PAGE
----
The lyric playing of saxophonist Griffin Campbell, especially in the Four Songs of Epirus, LRC 264 (World Premiere), was also outstanding. Oboist Johanna Cox handled all technical obstacles with apparent ease, and when her sister, violinist Lenora Cox Leggatt, a formidable talent in her own right, joined her with Mr. Gurt in Reflections V for Violin, Oboe, and Piano, LR 108, the effect was magical. It was the highlight of the evening to this listener. Brett Dietz displayed his amazing dexterity with his stick technique in the Moto Perpetuo for Marimba Alone, LRC 263 (another World Premiere) – it was a performance worthy of Paganini! Finally, soprano Penelope Shumate closed each half with performances filled with passion, charm, and coquettishness.
There is something apt in the saying about having too much of a good thing, and I am of the opinion that it would have been judicious to have shortened the program. Mr. Constantinides is at his best in his Greek-influenced works, and a program devoted to those works would have been most effective.
At the end, Mr. Constantinides joined his colleagues on the stage to offer them his congratulations, shaking hands with each performer. All joined together for a final bow to the appreciative audience.
In the first of three scheduled concerts at the SubCulture Arts Underground, the Stecher and Horowitz Foundation presented sixteen-year-old pianist, Anna Han, the first-prize winner of their 2012 New York International Competition. The foundation should be commended for looking beyond the usual concert halls in selecting this unconventional venue for classical music. In this day and age, anything that can be done in order to capture new listeners, who might not otherwise attend, should be explored.
A few words about SubCulture Arts Underground are in order. As its name implies, the hall is in the basement of a larger facility. It has the feeling of a club, with a small stage and intimate seating for the audience. For more casual events, a full-service bar is open throughout the performances. Lest anyone think that “underground” means somewhat less than savory environs, let me state that this hall is a place in which even the fussiest person would feel comfortable. While perhaps not a place designed with traditional classical artists in mind, it is nonetheless suitable for classical soloists and small ensembles. My sole reservation was with the piano, of which I will speak later.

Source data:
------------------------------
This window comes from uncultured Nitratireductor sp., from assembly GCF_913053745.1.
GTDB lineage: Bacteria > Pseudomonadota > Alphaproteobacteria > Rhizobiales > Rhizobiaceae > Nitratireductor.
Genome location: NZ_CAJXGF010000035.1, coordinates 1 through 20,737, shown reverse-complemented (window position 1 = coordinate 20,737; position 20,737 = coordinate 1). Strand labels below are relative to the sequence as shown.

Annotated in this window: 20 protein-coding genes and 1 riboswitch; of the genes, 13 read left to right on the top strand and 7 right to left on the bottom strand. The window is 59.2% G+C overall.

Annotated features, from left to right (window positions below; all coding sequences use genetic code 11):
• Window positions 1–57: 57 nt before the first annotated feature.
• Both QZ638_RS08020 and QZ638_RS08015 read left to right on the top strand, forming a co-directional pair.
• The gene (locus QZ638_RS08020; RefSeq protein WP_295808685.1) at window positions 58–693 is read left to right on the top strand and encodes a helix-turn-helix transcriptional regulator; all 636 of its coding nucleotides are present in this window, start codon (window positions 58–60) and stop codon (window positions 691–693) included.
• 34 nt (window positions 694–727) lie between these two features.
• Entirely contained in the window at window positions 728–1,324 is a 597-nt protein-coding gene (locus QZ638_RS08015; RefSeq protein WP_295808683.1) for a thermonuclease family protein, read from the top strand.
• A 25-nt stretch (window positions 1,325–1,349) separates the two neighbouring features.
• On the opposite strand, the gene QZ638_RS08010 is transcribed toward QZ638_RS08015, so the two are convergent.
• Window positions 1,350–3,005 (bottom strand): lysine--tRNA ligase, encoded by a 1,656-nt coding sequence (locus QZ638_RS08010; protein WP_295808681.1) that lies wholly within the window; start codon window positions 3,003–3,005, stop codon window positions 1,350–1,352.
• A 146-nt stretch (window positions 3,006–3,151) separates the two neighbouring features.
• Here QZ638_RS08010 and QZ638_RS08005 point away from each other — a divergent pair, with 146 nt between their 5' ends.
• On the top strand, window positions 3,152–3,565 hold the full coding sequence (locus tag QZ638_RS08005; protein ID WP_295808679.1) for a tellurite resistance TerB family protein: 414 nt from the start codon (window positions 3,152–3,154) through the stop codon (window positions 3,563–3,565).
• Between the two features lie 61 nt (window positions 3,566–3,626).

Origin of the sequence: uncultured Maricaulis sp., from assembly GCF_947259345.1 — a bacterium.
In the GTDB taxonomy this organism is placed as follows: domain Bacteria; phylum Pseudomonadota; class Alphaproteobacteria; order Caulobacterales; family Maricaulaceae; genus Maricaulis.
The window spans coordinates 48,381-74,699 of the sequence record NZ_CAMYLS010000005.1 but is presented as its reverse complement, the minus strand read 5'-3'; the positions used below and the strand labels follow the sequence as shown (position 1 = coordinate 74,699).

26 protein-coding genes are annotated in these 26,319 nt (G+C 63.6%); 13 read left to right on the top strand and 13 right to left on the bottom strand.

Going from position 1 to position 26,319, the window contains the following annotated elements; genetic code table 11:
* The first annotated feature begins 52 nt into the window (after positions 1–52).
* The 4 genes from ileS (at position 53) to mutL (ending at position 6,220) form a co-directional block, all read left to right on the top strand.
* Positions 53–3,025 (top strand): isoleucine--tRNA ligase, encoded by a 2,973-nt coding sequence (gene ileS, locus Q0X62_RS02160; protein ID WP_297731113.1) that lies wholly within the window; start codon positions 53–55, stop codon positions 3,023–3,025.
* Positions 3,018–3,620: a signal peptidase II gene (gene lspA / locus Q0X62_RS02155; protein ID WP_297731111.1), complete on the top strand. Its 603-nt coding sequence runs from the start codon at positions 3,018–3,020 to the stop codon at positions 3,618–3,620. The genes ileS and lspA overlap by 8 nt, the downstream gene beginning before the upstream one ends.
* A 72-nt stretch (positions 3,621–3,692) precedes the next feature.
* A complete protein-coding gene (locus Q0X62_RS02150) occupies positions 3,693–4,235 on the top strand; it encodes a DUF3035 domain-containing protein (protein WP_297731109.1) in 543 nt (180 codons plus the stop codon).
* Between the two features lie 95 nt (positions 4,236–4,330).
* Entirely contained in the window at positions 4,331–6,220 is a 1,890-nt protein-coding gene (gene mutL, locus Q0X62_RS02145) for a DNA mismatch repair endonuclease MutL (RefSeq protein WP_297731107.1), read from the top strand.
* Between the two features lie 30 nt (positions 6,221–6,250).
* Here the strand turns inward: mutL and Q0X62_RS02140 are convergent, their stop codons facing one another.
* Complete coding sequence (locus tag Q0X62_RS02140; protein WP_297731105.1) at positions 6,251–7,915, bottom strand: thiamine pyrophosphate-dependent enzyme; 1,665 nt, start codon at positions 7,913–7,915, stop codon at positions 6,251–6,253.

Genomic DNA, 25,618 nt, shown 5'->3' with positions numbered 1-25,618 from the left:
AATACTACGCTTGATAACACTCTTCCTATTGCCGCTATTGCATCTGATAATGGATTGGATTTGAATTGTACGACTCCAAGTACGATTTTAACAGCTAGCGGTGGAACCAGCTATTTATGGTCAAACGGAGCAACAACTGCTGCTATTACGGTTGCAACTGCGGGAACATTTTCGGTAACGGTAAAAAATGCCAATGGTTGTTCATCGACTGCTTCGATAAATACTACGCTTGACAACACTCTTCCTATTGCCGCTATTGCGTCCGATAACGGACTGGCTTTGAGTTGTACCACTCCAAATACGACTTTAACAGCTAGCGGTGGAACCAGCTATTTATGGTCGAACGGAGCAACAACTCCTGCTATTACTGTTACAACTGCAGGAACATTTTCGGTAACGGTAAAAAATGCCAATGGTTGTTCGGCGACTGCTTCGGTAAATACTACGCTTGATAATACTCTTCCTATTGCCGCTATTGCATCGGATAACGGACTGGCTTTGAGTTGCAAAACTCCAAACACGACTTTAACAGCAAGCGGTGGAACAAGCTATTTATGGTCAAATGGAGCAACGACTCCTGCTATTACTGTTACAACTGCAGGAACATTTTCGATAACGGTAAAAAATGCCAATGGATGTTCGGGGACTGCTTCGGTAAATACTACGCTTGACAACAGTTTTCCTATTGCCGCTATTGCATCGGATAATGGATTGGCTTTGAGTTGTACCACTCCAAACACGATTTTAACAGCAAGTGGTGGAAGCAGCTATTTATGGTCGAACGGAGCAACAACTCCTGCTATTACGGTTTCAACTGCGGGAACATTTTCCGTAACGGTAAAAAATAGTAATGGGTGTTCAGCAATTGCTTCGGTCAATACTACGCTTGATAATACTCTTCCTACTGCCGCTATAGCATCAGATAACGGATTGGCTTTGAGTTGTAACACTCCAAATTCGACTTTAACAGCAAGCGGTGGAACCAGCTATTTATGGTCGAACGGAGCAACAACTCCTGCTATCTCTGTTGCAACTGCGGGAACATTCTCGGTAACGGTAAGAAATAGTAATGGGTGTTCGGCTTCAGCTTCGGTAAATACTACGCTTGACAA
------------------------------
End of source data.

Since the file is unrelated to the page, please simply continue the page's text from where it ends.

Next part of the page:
Anna Han sports a resume of competition victories and concerto performances that is quite impressive for such a young musician. What interested me the most was how this young player was going to handle her varied and eclectic program. Was this going to be a display of sheer technique, which so many young players seem to have in abundance, or was it going to be something more? The answer was forthcoming almost immediately.
Starting her program with the Bach-Siloti Prelude in B minor, BWV 855, Ms. Han showed the sensitivity of a real musician. She gave this work a performance with meticulous control, restraint, and attention to voicing. After this fine start, Ms. Han took on the Variations on a Theme by Paganini, Op. 35, Book 1, of Brahms. These fourteen variations of the famous 24th Caprice are unabashedly virtuosic, giving the performer ample opportunity to display her technical prowess. Ms. Han certainly has the technique, but the larger variations seemed to lack something in power and projection. While I found the lighter variations to be done with style and wit, I never had the sensation of the intensity this work possesses. I do believe that this can be accounted for by the piano, which was not a 9-foot concert grand, but a much smaller instrument. This unfortunately somewhat undercut Ms. Han, who I do believe would have made a huge splash on a larger instrument. That being said, it was still an excellent performance.